As a Pro-Gen, I have been asked questions which sadly, but truly, reflect the Burger King attitude of most U.S. citizens.
Often, one of the first questions I am asked is, “Do you watch that TV show, [insert one of them here]?” This is usually rather quickly followed by, “It is so cool how they do that!”
Most people stare at me like monkeys working math problems when I reply that I do not watch [insert that program here].
I’m not trying to be a jerk. To be honest, I watch very little television that isn’t NFL, NHL, or NASCAR affiliated.
Those genealogical television shows dramatically reveal what a team of professional genealogists have unearthed. I don’t know that they show all the unsuccessful searches and negative results, but I have to believe they do not. Otherwise, every Tom, Dick, and Harry wouldn’t be so keen to become a member of this or that society by Friday next.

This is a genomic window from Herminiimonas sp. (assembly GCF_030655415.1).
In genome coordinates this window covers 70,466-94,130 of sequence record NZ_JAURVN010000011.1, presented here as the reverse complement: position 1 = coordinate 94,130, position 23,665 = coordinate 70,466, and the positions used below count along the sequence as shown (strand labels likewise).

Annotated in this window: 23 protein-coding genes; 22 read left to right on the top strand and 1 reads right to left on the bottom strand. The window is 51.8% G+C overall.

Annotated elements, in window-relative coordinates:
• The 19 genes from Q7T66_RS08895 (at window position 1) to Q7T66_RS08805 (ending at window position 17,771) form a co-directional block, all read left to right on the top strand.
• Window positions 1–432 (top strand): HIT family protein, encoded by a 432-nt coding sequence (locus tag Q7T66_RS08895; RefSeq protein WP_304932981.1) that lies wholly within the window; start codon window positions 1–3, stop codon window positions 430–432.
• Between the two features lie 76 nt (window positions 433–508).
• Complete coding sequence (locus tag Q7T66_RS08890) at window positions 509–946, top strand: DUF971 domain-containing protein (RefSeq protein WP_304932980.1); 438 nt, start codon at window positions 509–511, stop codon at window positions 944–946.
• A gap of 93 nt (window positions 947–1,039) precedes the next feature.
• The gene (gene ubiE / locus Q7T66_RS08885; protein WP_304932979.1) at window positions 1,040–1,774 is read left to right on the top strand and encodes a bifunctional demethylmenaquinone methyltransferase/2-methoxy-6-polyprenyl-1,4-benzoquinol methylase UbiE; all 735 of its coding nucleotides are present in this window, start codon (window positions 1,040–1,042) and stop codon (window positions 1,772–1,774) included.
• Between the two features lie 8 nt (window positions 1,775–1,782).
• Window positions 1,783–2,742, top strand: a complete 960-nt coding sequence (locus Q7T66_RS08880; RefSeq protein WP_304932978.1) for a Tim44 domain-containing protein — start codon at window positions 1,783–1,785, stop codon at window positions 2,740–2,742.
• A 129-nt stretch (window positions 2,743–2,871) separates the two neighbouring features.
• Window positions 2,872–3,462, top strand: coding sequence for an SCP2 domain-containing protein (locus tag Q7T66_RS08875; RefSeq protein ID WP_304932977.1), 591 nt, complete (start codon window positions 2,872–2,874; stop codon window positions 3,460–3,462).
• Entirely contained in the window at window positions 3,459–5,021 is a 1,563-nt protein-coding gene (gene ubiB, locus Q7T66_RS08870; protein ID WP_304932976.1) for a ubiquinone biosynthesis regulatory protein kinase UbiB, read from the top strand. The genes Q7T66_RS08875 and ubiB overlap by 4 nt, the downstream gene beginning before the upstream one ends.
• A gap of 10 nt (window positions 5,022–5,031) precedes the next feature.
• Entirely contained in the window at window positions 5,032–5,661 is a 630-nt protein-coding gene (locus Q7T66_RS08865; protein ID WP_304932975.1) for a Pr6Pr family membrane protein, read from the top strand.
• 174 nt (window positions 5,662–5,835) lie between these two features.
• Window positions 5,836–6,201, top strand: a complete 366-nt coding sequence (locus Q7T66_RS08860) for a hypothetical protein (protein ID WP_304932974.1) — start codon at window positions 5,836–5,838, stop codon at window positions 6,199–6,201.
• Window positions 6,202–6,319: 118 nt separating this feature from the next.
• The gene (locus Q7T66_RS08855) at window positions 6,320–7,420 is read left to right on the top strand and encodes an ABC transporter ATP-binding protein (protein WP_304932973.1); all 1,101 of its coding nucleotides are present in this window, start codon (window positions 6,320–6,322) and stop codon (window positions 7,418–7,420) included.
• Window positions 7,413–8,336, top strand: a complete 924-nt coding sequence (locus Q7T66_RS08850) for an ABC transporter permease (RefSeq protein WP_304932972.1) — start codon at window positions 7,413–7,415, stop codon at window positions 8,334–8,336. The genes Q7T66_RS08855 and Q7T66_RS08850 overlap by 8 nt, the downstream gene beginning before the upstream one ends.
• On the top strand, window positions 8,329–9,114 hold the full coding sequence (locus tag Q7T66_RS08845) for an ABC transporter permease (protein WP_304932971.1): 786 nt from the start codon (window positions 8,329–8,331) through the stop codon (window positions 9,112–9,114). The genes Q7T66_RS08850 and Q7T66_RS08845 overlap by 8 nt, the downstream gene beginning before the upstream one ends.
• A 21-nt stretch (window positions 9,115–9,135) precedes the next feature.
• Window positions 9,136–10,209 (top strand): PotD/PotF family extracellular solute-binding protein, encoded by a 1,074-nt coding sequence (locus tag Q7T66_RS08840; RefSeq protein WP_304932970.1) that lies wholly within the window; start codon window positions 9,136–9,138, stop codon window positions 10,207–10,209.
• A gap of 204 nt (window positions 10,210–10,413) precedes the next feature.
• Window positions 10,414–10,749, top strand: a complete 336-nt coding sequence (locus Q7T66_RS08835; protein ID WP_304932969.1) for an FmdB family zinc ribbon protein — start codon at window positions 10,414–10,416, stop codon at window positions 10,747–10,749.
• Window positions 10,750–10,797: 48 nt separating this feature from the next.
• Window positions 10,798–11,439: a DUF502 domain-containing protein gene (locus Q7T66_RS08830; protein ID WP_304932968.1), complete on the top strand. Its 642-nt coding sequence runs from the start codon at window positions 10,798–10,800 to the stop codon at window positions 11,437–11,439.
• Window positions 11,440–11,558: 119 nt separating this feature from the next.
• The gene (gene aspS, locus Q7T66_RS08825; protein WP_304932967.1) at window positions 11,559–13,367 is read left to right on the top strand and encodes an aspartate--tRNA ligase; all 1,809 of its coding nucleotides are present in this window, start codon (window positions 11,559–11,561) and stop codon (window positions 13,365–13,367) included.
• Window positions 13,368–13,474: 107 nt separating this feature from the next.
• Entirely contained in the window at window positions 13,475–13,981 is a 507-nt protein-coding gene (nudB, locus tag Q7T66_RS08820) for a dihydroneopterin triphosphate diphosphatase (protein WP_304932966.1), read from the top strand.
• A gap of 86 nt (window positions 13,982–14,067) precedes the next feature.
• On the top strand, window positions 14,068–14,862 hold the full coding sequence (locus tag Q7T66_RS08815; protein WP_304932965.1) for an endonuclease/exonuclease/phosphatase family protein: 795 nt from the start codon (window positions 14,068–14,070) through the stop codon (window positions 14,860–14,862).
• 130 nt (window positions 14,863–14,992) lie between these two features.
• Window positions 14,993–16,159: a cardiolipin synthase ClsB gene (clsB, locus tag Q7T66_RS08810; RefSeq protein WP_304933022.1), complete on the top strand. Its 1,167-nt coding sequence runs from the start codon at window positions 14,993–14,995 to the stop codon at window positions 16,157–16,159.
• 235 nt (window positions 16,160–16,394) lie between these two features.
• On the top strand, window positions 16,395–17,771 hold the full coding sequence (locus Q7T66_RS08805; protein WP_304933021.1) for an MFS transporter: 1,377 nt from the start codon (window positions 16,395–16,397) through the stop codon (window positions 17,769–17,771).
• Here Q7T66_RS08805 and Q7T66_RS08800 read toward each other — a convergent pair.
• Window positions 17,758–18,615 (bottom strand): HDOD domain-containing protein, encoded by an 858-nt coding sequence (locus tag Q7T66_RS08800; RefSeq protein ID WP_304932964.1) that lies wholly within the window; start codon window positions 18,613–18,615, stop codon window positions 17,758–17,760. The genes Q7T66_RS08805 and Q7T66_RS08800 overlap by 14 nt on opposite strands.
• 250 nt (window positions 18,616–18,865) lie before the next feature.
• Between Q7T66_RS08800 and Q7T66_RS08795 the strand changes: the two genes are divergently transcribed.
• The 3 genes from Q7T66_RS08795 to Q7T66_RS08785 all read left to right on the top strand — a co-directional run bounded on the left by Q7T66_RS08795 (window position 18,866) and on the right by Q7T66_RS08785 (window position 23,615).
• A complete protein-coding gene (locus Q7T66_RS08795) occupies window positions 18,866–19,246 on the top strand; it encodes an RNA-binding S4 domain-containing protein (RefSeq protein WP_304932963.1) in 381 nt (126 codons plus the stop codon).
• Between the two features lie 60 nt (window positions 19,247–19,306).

I have seven documented generations in one of my personal lines.
But I didn’t discover them during a commercial break.
It took me over 20 years to gather the documents which eventually led me back to Jane Hargo, a free person of color in 1810. Granted, I’ve not spent 20 solid years searching one line. Also granted, I’ve found more information on that particular line in the last five years than the fifteen plus prior.
What took me so long?
When I was new to the game, time constraints, travel constraints, and very little online information were great impediments to my progress for many years. Later, learning to distinguish a "reliable source" and how to cite findings slowed me down.
Genealogy is a rewarding, time consuming endeavor.
While it ain’t diggin’ ditches with a shovel, it’s certainly not a fast food order.